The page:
Tobacco, Non Communicable Diseases and their Prevention


Thirdhand smoke (THS) is a term used to describe the residual contamination from tobacco smoke that lingers in rooms long after smoking stops and remains on our clothes after we leave a smoky place. THS mixes and settles with dust, drifts down to carpeting and furniture surfaces. It lingers in the hair, skin, clothing, and fingernails of smokers — so a mother who doesn’t smoke in front of her kids, smokes outside, then comes inside and holds the baby is exposing that child to thirdhand smoke.

Babies, toddlers, and children are most vulnerable to the toxic effects of tobacco smoke residue. They crawl on rugs, fall asleep on carpets, and teethe on furniture, all of which could be saturated with thirdhand smoke. It could also be responsible for other health problems, including asthma attacks and allergic reactions.

These new compounds are difficult to clean up, and have a long life of their own. One of those compounds, a tobacco-specific nitrosamine known as NNA, damages DNA and could potentially cause cancer.


When non-smokers are exposed to SHS it’s called involuntary smoking or passive smoking. Non-smokers who breathe in SHS take in nicotine and toxic chemicals the same way smokers do. The more SHS you breathe, the higher the levels of these harmful chemicals in your body. SHS has the same chemicals that smokers inhale and there’s no safe level of exposure for it.

Another disturbing fact is that SHS causes lung cancer – even in people who have never smoked!!!. Secondhand smoke affects the heart and blood vessels, increasing the risk of heart attack, stroke and other related diseases in non-smokers. There’s also the risk of Tuberculosis infection as a result of exposure to SHS. Some studies have also shown that exposure to SHS could lead to mental and emotional changes and symptoms of depression.


Secondhand smoke (SHS) is a mixture of 2 forms of smoke that come from burning tobacco:

1. The smoke exhaled by a smoker.

2. Smoke from the lighted end of a cigarette, pipe, or cigar, or tobacco burning in a hookah (Shisha). This type of smoke has higher concentrations of cancer-causing agents (carcinogens) and is more toxic than mainstream smoke. It also has smaller particles than mainstream smoke. These smaller particles make their way into the lungs and the body’s cells more easily.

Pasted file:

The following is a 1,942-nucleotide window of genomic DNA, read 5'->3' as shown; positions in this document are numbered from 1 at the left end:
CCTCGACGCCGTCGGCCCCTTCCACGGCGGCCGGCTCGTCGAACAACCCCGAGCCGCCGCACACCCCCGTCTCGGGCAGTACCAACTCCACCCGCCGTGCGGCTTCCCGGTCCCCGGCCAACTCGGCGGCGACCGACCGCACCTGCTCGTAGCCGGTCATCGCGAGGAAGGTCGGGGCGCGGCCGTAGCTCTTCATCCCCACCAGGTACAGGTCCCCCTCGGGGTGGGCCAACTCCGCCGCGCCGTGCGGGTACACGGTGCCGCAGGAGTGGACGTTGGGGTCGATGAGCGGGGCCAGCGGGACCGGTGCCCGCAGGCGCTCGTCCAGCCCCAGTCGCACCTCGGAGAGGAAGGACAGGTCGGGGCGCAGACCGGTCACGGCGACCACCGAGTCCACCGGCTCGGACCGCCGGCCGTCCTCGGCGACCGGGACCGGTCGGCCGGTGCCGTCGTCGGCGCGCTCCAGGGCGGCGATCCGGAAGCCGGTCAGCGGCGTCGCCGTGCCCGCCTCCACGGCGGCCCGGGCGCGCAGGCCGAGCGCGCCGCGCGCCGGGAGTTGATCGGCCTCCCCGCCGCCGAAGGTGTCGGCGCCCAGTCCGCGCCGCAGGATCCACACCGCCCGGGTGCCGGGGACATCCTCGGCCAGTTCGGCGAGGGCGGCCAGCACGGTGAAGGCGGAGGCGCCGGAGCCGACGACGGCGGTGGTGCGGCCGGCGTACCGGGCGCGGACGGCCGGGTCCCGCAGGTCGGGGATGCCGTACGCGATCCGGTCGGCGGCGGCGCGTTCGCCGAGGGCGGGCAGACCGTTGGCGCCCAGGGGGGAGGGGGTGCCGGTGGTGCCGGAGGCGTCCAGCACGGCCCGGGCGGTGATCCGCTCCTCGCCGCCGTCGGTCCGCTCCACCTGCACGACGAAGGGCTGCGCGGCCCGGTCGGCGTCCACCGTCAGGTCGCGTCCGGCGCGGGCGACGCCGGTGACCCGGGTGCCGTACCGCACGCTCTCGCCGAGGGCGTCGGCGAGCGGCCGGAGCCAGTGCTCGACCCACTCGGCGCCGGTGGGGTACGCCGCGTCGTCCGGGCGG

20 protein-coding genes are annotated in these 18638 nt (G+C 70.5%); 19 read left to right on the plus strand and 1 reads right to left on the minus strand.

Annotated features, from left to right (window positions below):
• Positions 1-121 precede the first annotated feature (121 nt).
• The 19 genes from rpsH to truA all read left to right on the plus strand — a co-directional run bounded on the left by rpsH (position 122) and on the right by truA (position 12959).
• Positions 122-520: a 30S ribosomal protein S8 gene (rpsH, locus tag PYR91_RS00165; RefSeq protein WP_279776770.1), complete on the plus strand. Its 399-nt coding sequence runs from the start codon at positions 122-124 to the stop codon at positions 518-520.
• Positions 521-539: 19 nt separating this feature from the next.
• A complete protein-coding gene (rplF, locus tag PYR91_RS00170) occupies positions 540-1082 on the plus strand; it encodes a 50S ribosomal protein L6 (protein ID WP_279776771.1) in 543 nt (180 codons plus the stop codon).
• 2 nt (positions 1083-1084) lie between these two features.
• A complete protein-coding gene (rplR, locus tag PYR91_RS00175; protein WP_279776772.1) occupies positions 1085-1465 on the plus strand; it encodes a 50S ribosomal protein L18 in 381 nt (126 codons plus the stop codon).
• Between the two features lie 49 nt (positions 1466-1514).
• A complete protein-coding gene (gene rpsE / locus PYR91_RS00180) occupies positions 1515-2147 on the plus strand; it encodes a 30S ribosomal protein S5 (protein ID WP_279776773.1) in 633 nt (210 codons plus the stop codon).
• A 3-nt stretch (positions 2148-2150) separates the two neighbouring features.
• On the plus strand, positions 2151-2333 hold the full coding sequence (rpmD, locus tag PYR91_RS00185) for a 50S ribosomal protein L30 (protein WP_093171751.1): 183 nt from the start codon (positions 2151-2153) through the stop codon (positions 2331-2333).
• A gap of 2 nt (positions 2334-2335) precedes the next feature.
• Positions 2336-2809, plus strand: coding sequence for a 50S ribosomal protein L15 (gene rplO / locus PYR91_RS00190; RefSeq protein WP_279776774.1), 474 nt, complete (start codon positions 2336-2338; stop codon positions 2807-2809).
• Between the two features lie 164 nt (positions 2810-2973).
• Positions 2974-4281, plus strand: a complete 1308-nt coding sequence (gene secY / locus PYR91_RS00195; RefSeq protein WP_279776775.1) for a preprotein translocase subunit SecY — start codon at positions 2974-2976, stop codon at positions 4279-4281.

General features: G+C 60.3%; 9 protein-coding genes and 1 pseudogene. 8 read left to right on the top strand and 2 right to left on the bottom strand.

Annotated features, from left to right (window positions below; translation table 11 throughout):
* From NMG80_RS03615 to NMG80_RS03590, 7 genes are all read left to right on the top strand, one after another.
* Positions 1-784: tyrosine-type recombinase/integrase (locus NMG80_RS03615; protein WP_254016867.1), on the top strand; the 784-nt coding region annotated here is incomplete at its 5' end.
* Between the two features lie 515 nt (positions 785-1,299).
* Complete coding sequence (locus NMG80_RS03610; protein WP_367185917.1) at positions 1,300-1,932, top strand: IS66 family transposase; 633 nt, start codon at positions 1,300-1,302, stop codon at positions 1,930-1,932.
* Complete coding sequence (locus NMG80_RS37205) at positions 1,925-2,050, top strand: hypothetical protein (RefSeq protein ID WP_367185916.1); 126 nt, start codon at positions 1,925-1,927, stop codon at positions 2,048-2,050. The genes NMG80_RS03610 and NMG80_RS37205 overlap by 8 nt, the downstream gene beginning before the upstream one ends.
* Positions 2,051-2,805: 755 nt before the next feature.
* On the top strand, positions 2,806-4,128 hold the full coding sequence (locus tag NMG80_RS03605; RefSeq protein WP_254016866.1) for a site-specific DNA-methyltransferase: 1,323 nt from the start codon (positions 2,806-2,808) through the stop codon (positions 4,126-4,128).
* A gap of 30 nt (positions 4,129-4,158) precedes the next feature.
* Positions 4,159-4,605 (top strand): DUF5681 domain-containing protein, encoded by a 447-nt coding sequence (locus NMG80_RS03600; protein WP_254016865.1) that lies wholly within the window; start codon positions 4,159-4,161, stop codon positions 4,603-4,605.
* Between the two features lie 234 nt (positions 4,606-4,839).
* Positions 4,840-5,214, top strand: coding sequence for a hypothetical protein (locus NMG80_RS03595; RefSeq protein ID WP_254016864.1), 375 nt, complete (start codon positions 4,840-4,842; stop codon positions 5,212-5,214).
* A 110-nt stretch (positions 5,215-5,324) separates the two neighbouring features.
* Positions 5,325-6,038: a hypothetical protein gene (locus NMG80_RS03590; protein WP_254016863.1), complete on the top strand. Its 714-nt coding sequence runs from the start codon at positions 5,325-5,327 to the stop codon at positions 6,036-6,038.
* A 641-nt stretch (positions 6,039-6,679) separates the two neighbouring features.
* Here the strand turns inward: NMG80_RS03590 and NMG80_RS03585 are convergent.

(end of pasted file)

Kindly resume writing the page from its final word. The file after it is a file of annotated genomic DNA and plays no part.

Smokers are not the only people who can get cancer from tobacco smoke. People around them — their kids, partners, friends, coworkers, and others – breathe in that smoke, too, thereby putting them at a greater risk of having cancer.


Young children are most affected by SHS and least able to avoid it. Most of their exposure to SHS comes from adults (parents or others) smoking at home.

Studies show that children whose parents smoke: Get sick more often, Have more lung infections, Are more likely to cough, wheeze, and have shortness of breath, Get more ear infections, Prone to asthma attacks, make asthma symptoms worse, and even cause new cases of asthma in kids who didn’t have symptoms before.

In very young children, SHS also increases the risk for more serious problems, including sudden infant death syndrome (SIDS). There is no safe level of exposure to secondhand smoke (SHS). Any exposure is harmful!!!


You can protect yourself and your family from secondhand smoke by doing the following:

1. Quitting smoking if you are not already a nonsmoker

2. Not allowing anyone to smoke anywhere in or near your home

3. Not allowing anyone to smoke in your car, even with the windows down

4. making sure your children’s day care center and schools are tobacco-free

5. Seeking out restaurants and other places that do not allow smoking (if your state still allows smoking in public areas)

6. Teaching your children to stay away from secondhand smoke

7. Being a good role model by not smoking or using any other type of tobacco.


Substance abuse involves the intake of drugs, alcohol, tobacco, marijuana and other substances that have negative effects on the body system.

The World Health Organization reported that alcoholism alone is responsible for more than 3 million deaths every year in the world.

Non-communicable diseases include cancer, diabetes, chronic respiratory diseases and cardiovascular diseases and m the major risk factors leading to these diseases are connected to substance abuse.

Smoke from marijuana and tobacco has been shown to contain many of the same toxins, irritants, and carcinogens.

Cigarette smoke contains more than 7,000 compounds and at least 70 chemicals that cause cancer. These chemicals are referred to as Carcinogens.

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